The last but certainly not the least advice I can give you so you can consciously guide the change, is to set smart goals. Smart goal setting helps you decide how to make the change happen and to recognize your successes; especially short terms goals which are critical to support feelings of progress. Write out your goals and your plans to meet your goals, and check in with them often.
I realize this advice is easier given then done. But when you consciously choose to think this way, you experience a positive difference in how you deal with change. If you are experience change and would like some tools or direction on getting support, please reach out to me directly.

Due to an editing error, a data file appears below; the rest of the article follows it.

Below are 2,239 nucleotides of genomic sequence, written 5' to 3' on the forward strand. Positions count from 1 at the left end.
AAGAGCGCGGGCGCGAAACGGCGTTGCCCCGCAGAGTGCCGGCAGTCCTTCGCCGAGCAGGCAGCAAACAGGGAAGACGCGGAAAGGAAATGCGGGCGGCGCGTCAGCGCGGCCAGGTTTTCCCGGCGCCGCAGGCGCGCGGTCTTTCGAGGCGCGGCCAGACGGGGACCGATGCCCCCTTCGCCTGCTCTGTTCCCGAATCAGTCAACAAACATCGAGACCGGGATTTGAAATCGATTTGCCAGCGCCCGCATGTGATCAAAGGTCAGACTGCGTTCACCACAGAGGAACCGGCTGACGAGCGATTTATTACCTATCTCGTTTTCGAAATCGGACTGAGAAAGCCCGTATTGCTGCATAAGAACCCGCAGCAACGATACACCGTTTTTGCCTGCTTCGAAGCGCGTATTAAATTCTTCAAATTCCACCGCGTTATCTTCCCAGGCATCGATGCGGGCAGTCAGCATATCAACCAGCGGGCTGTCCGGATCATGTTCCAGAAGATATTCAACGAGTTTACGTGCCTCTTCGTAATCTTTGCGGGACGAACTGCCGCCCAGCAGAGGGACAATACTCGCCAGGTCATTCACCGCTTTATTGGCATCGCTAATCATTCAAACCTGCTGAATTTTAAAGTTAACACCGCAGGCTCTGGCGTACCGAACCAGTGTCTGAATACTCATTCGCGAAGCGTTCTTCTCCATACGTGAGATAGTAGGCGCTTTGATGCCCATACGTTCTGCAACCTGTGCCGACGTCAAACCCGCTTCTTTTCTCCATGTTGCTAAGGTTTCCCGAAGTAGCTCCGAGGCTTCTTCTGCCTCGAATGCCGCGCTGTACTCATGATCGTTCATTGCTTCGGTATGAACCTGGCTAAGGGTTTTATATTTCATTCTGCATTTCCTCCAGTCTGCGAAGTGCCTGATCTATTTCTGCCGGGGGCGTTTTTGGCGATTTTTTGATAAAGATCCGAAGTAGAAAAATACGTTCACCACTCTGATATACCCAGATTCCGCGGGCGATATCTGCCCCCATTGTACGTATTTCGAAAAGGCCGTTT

The other day I happened to hear a song from the early 2000s. I had listened to it many times before, but that day the lyrics took on a new meaning for me. Maybe it was the circumstances in that moment or my recent experiences, either way the following words stuck with me:
“If my life is for rent
and I don’t learn to buy
then I deserve
nothing more then I get,
‘cause nothing I have is truly mine”
I started thinking about ownership and what it means. Ownership (per Merriam-Webster) – it is about having full claim, authority and dominion over something, and acknowledging this claim as one’s own. It is about having control and legal right of possession. This usually requires a greater responsibility and accountability, hence true ownership must be accompanied by commitment. Therefore, knowing the definition of ownership; is there anything more important to have ownership over- then your own life?